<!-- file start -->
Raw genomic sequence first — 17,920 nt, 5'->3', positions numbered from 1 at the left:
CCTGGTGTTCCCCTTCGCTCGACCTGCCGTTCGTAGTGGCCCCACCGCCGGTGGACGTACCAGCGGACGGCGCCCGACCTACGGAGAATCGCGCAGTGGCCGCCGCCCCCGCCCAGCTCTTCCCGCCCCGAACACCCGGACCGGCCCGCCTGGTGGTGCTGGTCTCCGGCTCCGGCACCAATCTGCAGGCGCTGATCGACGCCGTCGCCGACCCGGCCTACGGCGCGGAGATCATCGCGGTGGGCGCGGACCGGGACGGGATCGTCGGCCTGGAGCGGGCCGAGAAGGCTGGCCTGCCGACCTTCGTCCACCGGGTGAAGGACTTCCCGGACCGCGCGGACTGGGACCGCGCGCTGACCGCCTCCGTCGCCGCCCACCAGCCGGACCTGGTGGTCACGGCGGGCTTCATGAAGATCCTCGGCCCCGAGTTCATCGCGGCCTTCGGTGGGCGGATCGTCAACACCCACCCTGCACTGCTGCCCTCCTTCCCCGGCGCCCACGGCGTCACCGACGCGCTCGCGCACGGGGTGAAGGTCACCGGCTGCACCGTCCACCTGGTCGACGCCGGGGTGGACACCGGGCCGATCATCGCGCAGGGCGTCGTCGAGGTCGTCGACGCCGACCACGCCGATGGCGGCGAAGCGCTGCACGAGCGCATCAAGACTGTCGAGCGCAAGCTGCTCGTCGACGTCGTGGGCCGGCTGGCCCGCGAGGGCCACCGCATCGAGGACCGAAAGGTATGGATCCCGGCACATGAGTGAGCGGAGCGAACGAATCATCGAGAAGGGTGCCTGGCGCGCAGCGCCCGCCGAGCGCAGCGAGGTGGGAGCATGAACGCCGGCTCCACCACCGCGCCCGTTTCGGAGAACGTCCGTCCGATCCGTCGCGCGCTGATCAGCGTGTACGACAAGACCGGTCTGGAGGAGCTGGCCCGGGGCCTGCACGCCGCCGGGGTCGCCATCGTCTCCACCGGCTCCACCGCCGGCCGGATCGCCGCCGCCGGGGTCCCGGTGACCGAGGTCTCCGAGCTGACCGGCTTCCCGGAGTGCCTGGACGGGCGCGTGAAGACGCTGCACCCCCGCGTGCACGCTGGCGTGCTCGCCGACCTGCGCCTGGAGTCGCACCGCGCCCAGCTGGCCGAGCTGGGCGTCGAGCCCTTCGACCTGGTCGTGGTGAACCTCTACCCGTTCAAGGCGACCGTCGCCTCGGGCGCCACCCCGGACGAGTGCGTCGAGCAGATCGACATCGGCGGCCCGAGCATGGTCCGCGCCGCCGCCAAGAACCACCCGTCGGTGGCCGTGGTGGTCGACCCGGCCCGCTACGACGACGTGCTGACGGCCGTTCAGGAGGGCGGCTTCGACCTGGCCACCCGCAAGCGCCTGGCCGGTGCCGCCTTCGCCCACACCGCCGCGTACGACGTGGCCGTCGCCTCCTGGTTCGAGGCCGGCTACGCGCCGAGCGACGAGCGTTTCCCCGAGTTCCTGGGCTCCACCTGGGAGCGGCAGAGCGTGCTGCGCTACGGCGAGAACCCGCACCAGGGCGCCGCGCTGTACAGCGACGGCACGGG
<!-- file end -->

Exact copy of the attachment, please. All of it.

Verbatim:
Raw genomic sequence first — 17,920 nt, 5'->3', positions numbered from 1 at the left:
CCTGGTGTTCCCCTTCGCTCGACCTGCCGTTCGTAGTGGCCCCACCGCCGGTGGACGTACCAGCGGACGGCGCCCGACCTACGGAGAATCGCGCAGTGGCCGCCGCCCCCGCCCAGCTCTTCCCGCCCCGAACACCCGGACCGGCCCGCCTGGTGGTGCTGGTCTCCGGCTCCGGCACCAATCTGCAGGCGCTGATCGACGCCGTCGCCGACCCGGCCTACGGCGCGGAGATCATCGCGGTGGGCGCGGACCGGGACGGGATCGTCGGCCTGGAGCGGGCCGAGAAGGCTGGCCTGCCGACCTTCGTCCACCGGGTGAAGGACTTCCCGGACCGCGCGGACTGGGACCGCGCGCTGACCGCCTCCGTCGCCGCCCACCAGCCGGACCTGGTGGTCACGGCGGGCTTCATGAAGATCCTCGGCCCCGAGTTCATCGCGGCCTTCGGTGGGCGGATCGTCAACACCCACCCTGCACTGCTGCCCTCCTTCCCCGGCGCCCACGGCGTCACCGACGCGCTCGCGCACGGGGTGAAGGTCACCGGCTGCACCGTCCACCTGGTCGACGCCGGGGTGGACACCGGGCCGATCATCGCGCAGGGCGTCGTCGAGGTCGTCGACGCCGACCACGCCGATGGCGGCGAAGCGCTGCACGAGCGCATCAAGACTGTCGAGCGCAAGCTGCTCGTCGACGTCGTGGGCCGGCTGGCCCGCGAGGGCCACCGCATCGAGGACCGAAAGGTATGGATCCCGGCACATGAGTGAGCGGAGCGAACGAATCATCGAGAAGGGTGCCTGGCGCGCAGCGCCCGCCGAGCGCAGCGAGGTGGGAGCATGAACGCCGGCTCCACCACCGCGCCCGTTTCGGAGAACGTCCGTCCGATCCGTCGCGCGCTGATCAGCGTGTACGACAAGACCGGTCTGGAGGAGCTGGCCCGGGGCCTGCACGCCGCCGGGGTCGCCATCGTCTCCACCGGCTCCACCGCCGGCCGGATCGCCGCCGCCGGGGTCCCGGTGACCGAGGTCTCCGAGCTGACCGGCTTCCCGGAGTGCCTGGACGGGCGCGTGAAGACGCTGCACCCCCGCGTGCACGCTGGCGTGCTCGCCGACCTGCGCCTGGAGTCGCACCGCGCCCAGCTGGCCGAGCTGGGCGTCGAGCCCTTCGACCTGGTCGTGGTGAACCTCTACCCGTTCAAGGCGACCGTCGCCTCGGGCGCCACCCCGGACGAGTGCGTCGAGCAGATCGACATCGGCGGCCCGAGCATGGTCCGCGCCGCCGCCAAGAACCACCCGTCGGTGGCCGTGGTGGTCGACCCGGCCCGCTACGACGACGTGCTGACGGCCGTTCAGGAGGGCGGCTTCGACCTGGCCACCCGCAAGCGCCTGGCCGGTGCCGCCTTCGCCCACACCGCCGCGTACGACGTGGCCGTCGCCTCCTGGTTCGAGGCCGGCTACGCGCCGAGCGACGAGCGTTTCCCCGAGTTCCTGGGCTCCACCTGGGAGCGGCAGAGCGTGCTGCGCTACGGCGAGAACCCGCACCAGGGCGCCGCGCTGTACAGCGACGGCACGGG